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    HomeNewsFriedrich Born, the Red Cross worker who saved thousands in Hungary during...

    Friedrich Born, the Red Cross worker who saved thousands in Hungary during WWII

    Friedrich Born in Budapest: A timeline

    May 1944: Friedrich Born begins working for the ICRC in Budapest

    He lodges a protest with the Hungarian government regarding the deportation of Jews to Germany and Poland and decries the conditions in which they are held to the Nazi authorities. His protest is dismissed, and his requests to visit deported Jews in Germany are denied.

    July 1944: At the request of the ICRC’s president, the Hungarian government halts deportations, saving an estimated 15,000 lives

    With the help of Lutheran pastor Gábor Sztehlo and others, Born begins establishing 60 homes for more than 7,000 children in need of protection, where food and medical care are provided by the ICRC until December 1944. An additional thousand children are housed in Pannonhalma Archabbey under the protection of the red cross emblem.

    August 1944: Nazi forces resume deportations

    Born proposes that all houses in Budapest inhabited by Jews be put under ICRC protection, but the proposal is rejected out of fear that protective plaques would put Jewish residents in danger.

    October 1944: Following the Nazi-organized coup of 15 October, the persecution of Jews in Budapest escalates under the newly instated government

    Born’s renewed protests are dismissed by both the Hungarian and Nazi authorities, but he manages to obtain some small concessions. All Jewish hospitals, shelters and community kitchens are put under ICRC protection, and Born issues identity documents to some 3,000 volunteers, mostly Jews, along with documents giving them protected status. The protections granted by the ICRC are publicly recognized by the Hungarian government but not always enforced.

    November 1944: Thousands of Jews bound for Germany are held in a factory on the outskirts of Budapest

    The ICRC provides them with health care, medicine and 3,000 food packages daily. Born obtains a special order allowing 7,500 deportees to return to Budapest. The ICRC puts several buildings in the Budapest ghetto under its protection. It also strives to obtain concessions that would make life in the ghetto more bearable and employs 285 Jews to organize various aid activities. The ICRC also distributes food and medicine in camps and along deportation routes and collects information for Born to use in his petitions to the authorities.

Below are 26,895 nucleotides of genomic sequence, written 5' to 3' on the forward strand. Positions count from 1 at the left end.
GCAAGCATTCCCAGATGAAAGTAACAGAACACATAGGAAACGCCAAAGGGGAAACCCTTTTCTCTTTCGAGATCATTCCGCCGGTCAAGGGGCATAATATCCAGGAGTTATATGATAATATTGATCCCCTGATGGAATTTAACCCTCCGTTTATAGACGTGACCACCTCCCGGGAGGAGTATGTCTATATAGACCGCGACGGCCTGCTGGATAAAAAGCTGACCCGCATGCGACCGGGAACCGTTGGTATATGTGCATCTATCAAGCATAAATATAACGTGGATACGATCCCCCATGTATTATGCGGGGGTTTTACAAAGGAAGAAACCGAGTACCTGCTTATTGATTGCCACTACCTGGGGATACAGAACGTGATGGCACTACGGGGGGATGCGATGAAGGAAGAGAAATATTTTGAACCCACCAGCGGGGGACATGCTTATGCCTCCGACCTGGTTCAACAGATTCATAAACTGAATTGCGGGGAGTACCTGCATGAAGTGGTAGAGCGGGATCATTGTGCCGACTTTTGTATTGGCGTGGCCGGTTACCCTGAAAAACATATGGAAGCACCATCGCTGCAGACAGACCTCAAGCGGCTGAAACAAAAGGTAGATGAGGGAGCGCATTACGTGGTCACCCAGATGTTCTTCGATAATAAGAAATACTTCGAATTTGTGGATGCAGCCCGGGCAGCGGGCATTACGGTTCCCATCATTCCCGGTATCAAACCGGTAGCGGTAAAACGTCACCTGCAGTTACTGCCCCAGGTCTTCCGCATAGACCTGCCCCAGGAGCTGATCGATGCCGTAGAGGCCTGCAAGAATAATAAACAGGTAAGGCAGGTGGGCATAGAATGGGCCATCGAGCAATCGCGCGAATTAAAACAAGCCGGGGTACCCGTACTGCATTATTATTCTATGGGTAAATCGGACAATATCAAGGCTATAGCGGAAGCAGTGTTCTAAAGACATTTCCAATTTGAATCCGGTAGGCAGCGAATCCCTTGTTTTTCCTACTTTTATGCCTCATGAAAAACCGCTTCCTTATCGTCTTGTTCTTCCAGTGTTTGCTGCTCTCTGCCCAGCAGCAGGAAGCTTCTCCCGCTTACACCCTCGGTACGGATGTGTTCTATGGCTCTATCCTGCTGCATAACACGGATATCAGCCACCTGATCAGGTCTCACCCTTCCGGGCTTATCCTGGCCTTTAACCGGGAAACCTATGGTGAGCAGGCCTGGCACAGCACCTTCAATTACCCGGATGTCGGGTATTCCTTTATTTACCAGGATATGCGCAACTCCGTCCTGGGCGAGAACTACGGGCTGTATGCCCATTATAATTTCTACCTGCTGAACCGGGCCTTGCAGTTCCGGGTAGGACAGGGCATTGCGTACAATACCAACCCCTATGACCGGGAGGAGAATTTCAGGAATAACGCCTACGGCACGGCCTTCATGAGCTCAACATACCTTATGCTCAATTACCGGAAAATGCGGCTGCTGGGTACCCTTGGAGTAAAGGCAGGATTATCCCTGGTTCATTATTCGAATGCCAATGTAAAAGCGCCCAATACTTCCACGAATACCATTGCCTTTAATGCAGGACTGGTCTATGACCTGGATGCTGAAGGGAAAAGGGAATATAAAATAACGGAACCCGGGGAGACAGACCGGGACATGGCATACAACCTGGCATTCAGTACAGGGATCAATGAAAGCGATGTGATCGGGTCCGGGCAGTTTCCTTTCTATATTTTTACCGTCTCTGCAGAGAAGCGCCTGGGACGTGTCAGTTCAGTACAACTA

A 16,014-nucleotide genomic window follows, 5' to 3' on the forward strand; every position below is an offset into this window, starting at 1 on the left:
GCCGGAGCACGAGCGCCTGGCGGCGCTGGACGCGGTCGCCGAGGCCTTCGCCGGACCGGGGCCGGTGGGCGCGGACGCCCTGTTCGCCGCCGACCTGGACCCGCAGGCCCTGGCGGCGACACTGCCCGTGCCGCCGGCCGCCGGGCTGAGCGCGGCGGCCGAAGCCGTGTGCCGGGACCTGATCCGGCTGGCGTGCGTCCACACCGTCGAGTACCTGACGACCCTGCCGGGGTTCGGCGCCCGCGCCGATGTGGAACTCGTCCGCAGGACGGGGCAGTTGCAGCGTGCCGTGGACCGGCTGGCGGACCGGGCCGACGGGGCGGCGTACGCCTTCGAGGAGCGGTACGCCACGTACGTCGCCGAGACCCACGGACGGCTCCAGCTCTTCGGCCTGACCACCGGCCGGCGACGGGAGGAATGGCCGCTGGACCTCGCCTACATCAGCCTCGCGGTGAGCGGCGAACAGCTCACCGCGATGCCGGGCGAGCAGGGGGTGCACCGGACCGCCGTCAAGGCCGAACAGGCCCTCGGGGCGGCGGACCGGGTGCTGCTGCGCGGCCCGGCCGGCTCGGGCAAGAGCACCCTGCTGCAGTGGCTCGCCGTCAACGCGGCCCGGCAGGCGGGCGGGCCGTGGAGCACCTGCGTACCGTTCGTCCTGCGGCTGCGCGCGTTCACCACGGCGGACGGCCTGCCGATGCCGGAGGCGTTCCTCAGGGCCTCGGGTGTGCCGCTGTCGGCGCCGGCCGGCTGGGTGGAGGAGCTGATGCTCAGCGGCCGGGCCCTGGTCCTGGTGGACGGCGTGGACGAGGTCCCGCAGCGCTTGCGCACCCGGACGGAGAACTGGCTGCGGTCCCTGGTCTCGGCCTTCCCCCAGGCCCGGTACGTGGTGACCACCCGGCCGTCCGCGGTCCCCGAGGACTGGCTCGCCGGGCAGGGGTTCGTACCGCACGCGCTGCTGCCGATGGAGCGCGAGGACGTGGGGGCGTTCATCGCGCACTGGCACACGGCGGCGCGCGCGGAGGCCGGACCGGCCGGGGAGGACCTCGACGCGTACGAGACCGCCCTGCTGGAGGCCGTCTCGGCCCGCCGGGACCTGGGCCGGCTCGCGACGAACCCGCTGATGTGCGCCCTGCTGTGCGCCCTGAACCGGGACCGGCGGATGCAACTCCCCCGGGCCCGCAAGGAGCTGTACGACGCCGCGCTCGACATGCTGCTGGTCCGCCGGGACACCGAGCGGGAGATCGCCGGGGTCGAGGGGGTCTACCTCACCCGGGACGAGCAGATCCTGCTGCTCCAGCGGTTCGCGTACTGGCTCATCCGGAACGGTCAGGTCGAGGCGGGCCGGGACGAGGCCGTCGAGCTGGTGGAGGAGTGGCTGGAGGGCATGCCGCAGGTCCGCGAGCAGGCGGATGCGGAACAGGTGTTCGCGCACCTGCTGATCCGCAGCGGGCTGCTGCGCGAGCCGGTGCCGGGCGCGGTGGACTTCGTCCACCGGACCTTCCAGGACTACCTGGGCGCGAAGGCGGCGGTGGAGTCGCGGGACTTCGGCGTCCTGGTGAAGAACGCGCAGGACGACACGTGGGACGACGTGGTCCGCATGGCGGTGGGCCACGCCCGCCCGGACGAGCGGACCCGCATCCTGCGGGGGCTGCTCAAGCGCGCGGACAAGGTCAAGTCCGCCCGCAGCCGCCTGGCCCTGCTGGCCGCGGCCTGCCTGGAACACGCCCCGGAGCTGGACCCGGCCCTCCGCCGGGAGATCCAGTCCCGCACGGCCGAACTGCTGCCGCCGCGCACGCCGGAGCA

December 1944: As the Soviet army advances and the Nazis attempt to move anything of value to Germany, the ICRC intervenes to save crucial infrastructure in the city

    Born manages on two occasions to stop deportations from the Jewish hospital on Városmajor utca, where 154 patients, doctors and nurses are nonetheless killed on 14 January 1945.

    February 1945: The ICRC runs out of supplies during the siege of Budapest, and some 7,000 children housed in 60 facilities lack food

    The children are transferred to homes in Buda managed by the Church and the new city administration. The ICRC obtains food in Pest – which is liberated first by Soviet troops – to continue feeding the children as the city remains cut off from the rest of the country.

    March 1945: Budapest is fully under Soviet control

    Left without food, medicine or money, the ICRC tries to acquire supplies from abroad. Born comes under suspicion for having maintained a neutral status and kept in contact with the Hungarian, German and Russian authorities, as well as Jewish organizations, in his attempts to help people affected by the war. He is forced to leave Budapest on 31 March 1945.

     

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